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New Year Honours: ‘When I win, Hackney wins’

PUBLISHED: 22:30 27 December 2019

Mete Coban

Mete Coban

Archant

One of Hackney’s youngest councillors has been honoured in the New Year’s Honours list for his work engaging youth with democracy.

Mete Coban, who founded My Life My Say, has been appointed MBE for services to young people.

Mete, now 27, set the charity up when he was just 20-years-old - a year before he became the youngest ever councillor elected in Hackney - after young people in his neighbourhood felt they were powerless when a decision was made to close their youth club.

He had a vision to make democracy more accessible to young people from underrepresented communities across the UK and Europe.

Now he makes sure more than 80 per cent of the charity's activities take place outside of London in hard-to-reach communities, and he estimates 41,000 young people have benefited.

Mete told the Gazette: "This is such an amazing honour, and a wonderful surprise - one that I would never have expected, especially at my age.

"I'm proud of everything that we've achieved with My Life My Say and thank everyone for their support over the years. I often felt powerless, neglected and unheard growing up on a council estate in Hackney, and I founded it to give young people the confidence to stand up and be counted when important decisions are being made our futures."

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He added: "Growing up the only time I associated the award with anyone was if you were a famous tennis player or footballer like David Beckham, or people coming to retirement age. It's great the honours system recognises the importance of youth engagement in politics, and that more institutions are taking the issue of getting more young people engaged in politics more seriously."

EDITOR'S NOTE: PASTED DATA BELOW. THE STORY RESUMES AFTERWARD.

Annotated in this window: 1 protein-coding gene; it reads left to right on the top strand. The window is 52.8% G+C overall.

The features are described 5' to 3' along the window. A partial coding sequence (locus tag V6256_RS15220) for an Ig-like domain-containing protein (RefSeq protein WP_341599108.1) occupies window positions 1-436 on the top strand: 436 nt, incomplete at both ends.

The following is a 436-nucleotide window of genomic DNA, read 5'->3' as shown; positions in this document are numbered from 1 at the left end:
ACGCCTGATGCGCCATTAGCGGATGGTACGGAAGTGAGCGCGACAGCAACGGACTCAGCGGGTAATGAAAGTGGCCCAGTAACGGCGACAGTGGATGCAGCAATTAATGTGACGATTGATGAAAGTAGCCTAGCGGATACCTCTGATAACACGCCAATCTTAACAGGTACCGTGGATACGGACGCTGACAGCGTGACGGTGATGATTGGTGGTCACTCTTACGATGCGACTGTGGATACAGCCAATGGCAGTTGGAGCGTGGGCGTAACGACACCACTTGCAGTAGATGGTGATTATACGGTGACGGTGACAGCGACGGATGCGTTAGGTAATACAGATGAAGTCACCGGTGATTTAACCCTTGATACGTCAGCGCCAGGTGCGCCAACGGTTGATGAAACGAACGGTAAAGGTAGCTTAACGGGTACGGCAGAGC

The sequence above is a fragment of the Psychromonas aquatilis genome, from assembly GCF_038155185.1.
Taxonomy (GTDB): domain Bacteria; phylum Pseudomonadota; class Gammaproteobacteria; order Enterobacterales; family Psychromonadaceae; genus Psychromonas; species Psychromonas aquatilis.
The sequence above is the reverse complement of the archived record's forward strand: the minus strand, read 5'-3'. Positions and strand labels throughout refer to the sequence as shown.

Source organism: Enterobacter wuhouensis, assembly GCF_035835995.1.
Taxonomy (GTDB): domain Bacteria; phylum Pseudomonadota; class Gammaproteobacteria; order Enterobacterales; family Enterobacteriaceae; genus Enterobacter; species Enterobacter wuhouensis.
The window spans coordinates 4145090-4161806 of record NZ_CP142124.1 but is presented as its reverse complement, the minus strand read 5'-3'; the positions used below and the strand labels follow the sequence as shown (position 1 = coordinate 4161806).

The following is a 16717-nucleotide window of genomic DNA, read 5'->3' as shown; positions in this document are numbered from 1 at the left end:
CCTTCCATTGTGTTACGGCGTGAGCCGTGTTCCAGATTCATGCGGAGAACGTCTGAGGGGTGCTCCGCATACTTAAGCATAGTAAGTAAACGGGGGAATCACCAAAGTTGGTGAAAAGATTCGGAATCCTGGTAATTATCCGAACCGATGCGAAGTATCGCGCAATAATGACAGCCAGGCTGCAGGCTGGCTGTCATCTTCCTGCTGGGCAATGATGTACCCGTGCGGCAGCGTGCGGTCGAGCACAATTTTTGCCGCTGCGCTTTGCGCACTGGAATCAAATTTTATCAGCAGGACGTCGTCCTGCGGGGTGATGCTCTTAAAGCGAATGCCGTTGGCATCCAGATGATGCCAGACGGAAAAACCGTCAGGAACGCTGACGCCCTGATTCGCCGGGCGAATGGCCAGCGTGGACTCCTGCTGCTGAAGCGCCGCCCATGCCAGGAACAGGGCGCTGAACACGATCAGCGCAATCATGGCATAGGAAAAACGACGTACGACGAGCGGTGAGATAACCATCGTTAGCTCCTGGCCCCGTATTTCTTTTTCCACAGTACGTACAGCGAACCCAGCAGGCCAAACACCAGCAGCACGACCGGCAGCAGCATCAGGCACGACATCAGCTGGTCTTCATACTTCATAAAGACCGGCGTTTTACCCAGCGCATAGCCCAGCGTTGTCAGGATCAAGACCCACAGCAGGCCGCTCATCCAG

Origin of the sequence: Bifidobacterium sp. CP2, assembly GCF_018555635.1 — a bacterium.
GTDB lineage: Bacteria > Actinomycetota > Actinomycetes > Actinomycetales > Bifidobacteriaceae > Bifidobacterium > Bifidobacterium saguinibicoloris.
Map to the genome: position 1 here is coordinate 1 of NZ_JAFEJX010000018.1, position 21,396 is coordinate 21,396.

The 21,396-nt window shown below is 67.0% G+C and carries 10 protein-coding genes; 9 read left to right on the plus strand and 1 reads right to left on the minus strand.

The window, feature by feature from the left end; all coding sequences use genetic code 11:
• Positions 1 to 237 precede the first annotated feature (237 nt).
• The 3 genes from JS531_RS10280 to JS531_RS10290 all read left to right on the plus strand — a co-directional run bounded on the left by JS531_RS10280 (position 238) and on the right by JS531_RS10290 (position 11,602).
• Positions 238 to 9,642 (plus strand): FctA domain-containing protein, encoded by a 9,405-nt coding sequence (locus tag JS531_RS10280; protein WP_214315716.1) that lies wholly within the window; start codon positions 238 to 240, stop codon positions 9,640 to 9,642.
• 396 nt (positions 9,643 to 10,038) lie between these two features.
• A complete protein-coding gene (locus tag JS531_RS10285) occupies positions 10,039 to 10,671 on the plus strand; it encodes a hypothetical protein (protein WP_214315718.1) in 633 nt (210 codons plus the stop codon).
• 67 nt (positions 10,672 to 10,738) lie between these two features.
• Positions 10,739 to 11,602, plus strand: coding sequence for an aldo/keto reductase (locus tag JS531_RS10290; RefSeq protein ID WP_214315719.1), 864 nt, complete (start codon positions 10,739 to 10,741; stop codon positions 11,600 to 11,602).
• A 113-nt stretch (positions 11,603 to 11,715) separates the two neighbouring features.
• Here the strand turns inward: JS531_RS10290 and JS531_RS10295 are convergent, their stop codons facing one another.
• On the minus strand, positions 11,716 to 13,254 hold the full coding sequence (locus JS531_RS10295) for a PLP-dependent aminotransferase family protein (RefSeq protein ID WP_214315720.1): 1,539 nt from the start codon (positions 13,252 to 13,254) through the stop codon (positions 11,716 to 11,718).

Mete is chair of the leadership council for the Global Fund for Children, through which he has secured funding for young men with mental health issues in the UK.

He is a trustee of the South London Refugee Association, where he has played a key role ensuring young refugees, asylum seekers and migrants have a dedicated support network.

When the Gazette spoke with him, he hadn't even told his parents that he'd received the honour through the post a few days before.

"I'm hoping to surprise them with it," he said. "I'll sit with them and inform them myself once it's about to be made public. To me it's a special moment. My parents come from northern Cyprus and we faced a lot of challenges. We had countless notes to be imported back to Cyprus. I used to have separation anxiety and be worried that border control would come to my house and take my parents away when I was at school. Twenty years later to go on to be honoured I think they will be extremely proud."

He hopes to inspire other young people in Hackney through the MBE.

"My father's a cab driver and my mum cares for the elderly," he said. "We are an ordinary family.

"The bit that excites me most is what role this will play for Hackney. When I win, Hackney wins, and what I mean by that is that ultimately the stereotype of young people isn't great generally - but from Hackney let's be honest, growing up there were never any good news stories about my generation. It's a win for all of us and shows we all have talent and we all have a role to play in shaping society.

"It's important to celebrate it but I don't want it to make me complacent in what I do. There's still so much more to do to build an inclusive society, but it gives me a big boost because I know I'm on the right track."


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